It was rather delicate as this thing goes, more lychee than rose, and KO was concerned that her curry would obliterate it. I didn’t mind if that happened – this evening wasn’t about the wine – but I wanted her to be happy. Except I wasn’t sure how to bring that about. I really didn’t want to trot out some hulking behemoth from Alsace, besides which we don’t actually keep a lot of Gewurz and therefore have to do a bit of rationing. So, what to do?


I went down to the cellar and poked around. I found something I thought to be a dud bottle, and wondered if the curry would redeem it. It was a wine I bought untasted, a wine I thought I could buy untasted, because it is not only a good wine, it is the best wine of its kind in the world. Nor is it easy to find. Nor had it ever disappointed me. It is the almost-always great Muscat Grand Cru Goldert from Zind Humbrecht, and for me it is the sine qua non for the variety, but when I opened the first of the recent bottles I bought, I was perplexed. It was the 2012, and I wondered why it had been made. Sporting 14% alcohol (which this wine never does), it tasted bitter (from botrytis, I guessed) and ungainly and overripe, as though it had been forgotten in the haste to gather Riesling and Pinot Gris and then one morning someone said OMG, we forgot the Muscat! In any case, and thinking basically “WTF,” I toted the bottle upstairs.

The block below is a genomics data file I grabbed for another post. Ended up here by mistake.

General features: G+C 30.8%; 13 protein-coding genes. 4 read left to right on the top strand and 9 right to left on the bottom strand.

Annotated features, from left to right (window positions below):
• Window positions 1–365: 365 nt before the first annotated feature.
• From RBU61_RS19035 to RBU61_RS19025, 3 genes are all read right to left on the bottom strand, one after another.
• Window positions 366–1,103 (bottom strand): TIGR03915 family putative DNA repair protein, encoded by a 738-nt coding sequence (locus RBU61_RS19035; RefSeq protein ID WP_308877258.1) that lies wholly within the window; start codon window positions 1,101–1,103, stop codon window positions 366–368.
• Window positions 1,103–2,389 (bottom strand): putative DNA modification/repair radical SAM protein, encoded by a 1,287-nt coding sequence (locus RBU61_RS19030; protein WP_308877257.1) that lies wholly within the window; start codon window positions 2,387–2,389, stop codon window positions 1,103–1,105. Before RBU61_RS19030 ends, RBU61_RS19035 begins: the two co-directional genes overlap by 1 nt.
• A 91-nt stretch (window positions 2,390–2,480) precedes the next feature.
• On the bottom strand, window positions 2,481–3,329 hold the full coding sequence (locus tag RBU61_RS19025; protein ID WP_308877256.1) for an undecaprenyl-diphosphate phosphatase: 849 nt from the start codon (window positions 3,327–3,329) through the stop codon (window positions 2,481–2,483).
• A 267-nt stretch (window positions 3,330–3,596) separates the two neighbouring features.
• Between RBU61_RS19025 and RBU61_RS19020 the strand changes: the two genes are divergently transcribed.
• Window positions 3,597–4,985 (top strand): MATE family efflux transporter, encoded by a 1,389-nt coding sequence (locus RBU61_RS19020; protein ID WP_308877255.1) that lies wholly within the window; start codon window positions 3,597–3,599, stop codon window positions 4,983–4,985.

KO wanted to taste it blind. Fair enough. We went out onto the deck to give the wine a chance in the fresh air, the curry having hijacked the air supply in our house, and we toasted, and the wine was….interesting. Certainly quite the Wine-zilla next to that demure Gewürz. Would it work? Doubtful: too strong, too fiery, too dry, but the spice was suggestive and the wine had, essentially, every component absent from the Gewürz. By now you’ve guess where this is going, and can’t believe I’d actually do it.